With her own four sons on active duty in the war, ER brought comfort to hundreds of thousands of US troops. In 1942, FDR asked her to go to England and Cook describes her task: “to use her personal warmth and diplomatic magic to fortify the Anglo-American alliance, encourage troop morale, and keep the United Nations together.” While often in disagreement with Prime Minister Winston Churchill, she successfully toured bombed-out sections of London, met with women’ s military organizations, visited factories, and talked with the troops. In 1943 she traveled from Hawaii to New Zealand, Australia, and seventeen Pacific Islands, visiting hospitals and recreation centers. In 1944, FDR asked her to go to the Caribbean and South America to visit military bases and diplomatic installations. She wrote columns for the public and reports for government officials about her travels, and of course maintained regular contact with the president.
When FDR excluded her from the war discussions, including from his trips to Teheran and Yalta for meetings with foreign leaders, she felt sidelined and angry. Yet, Cook argues, FDR’s 1944 message to Congress guaranteeing education, training, job security, and health care for returning veterans in what became known as the GI Bill reflected ER’s positions. The bill renewed her faith, and she was hopeful as plans for the United Nations moved forward.
Cook writes that ER was often lonely. She experienced periods of depression and longed for the kinds of loving relationships that she had experienced neither in her childhood nor her marriage. As Cook writes, Eleanor and Franklin had a strong partnership: supportive, respectful, affectionate. Yet their complex relationship also led to strong disagreements and even emotional damage. ER could not be uncritical of her husband—in fact, she came to feel she was the only person who would disagree with him and remind him of the values they had fought for together during the New Deal. While FDR sometimes felt frustrated with her, on a rare occasion in 1943, he gave a New Year’s toast “To the person who makes it possible for the president to carry on,” and raised a glass to his wife.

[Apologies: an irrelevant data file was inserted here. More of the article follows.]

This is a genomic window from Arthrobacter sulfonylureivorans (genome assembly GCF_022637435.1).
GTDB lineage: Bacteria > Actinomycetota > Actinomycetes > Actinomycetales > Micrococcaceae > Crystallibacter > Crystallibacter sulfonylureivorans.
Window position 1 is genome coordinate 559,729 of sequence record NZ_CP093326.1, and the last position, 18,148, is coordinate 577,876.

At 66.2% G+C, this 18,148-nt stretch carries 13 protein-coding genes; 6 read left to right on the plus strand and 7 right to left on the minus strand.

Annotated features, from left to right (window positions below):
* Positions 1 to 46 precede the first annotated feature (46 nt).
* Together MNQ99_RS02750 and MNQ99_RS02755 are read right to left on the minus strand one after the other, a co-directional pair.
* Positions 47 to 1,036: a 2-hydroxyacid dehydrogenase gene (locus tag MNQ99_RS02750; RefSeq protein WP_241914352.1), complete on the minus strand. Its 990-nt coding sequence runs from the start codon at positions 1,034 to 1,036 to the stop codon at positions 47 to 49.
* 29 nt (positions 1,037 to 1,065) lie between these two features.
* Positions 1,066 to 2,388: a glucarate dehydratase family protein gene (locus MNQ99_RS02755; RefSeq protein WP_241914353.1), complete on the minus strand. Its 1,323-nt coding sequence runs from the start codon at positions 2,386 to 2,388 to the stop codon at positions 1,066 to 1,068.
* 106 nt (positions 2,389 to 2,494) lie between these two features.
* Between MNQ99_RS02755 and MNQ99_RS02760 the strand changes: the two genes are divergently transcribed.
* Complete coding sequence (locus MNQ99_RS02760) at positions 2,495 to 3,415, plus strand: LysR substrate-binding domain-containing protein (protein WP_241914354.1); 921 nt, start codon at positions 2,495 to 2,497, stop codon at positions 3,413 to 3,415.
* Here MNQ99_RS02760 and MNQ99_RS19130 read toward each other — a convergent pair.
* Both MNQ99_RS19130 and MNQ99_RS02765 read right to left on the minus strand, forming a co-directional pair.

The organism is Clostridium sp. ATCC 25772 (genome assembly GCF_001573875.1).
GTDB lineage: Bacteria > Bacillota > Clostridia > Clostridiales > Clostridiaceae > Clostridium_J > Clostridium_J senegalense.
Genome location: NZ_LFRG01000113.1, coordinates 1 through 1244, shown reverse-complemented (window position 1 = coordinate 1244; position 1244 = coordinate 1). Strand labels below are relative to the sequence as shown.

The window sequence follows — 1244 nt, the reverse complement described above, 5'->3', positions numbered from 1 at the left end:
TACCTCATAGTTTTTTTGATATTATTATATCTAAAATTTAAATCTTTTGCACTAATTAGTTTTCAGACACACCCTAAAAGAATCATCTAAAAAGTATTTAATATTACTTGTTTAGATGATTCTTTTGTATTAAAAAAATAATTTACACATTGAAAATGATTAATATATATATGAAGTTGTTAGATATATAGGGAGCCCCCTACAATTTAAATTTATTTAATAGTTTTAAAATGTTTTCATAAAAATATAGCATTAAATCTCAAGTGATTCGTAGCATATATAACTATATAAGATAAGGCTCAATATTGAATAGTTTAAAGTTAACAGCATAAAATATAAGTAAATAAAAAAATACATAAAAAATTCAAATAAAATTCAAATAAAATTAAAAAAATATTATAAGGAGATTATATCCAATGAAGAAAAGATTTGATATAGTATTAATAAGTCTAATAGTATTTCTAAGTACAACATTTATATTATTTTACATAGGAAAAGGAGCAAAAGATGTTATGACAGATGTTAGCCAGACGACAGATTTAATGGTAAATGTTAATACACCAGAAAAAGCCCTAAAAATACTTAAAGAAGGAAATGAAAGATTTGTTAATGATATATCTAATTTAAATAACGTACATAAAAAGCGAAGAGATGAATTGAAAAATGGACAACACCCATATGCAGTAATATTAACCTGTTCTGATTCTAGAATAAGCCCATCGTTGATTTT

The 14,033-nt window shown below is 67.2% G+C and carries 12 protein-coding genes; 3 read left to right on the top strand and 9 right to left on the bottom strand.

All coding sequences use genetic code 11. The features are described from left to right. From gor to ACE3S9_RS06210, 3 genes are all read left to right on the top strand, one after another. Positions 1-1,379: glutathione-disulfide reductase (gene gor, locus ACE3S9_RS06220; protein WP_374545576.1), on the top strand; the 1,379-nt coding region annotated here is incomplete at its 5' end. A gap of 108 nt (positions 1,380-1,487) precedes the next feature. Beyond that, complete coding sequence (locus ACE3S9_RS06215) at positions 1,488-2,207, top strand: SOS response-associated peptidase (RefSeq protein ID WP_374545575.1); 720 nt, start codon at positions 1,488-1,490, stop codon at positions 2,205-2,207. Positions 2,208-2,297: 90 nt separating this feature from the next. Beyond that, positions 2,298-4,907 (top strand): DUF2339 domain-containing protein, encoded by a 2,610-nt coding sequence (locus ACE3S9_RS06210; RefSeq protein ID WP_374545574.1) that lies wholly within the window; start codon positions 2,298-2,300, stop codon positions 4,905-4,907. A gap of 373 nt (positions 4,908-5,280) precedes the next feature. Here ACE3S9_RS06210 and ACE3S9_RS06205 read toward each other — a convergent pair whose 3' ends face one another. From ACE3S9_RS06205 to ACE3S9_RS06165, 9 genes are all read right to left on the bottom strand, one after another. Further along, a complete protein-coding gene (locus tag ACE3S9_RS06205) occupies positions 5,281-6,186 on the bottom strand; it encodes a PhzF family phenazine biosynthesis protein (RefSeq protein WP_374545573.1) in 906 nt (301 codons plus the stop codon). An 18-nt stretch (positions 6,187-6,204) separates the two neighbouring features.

Cook covers the last seventeen years of ER’s life, after FDR’s death in 1945, in an epilogue. Yet, ER accomplished much in this period, from helping to create the United Nations Universal Declaration of Human Rights to chairing President Kennedy’s Commission on the Status of Women. Cook’s discussion of ER’s focus on race and refugees during the war makes an important contribution to our understanding of US history and Roosevelt herself, but this is not the full biography that those looking for more insight on ER’s late-life positions on education, workers’ rights, women’s rights, and politics may be looking for. Because of her evolving role in advancing women’s rights, this period in her life is of particular importance to historians of women.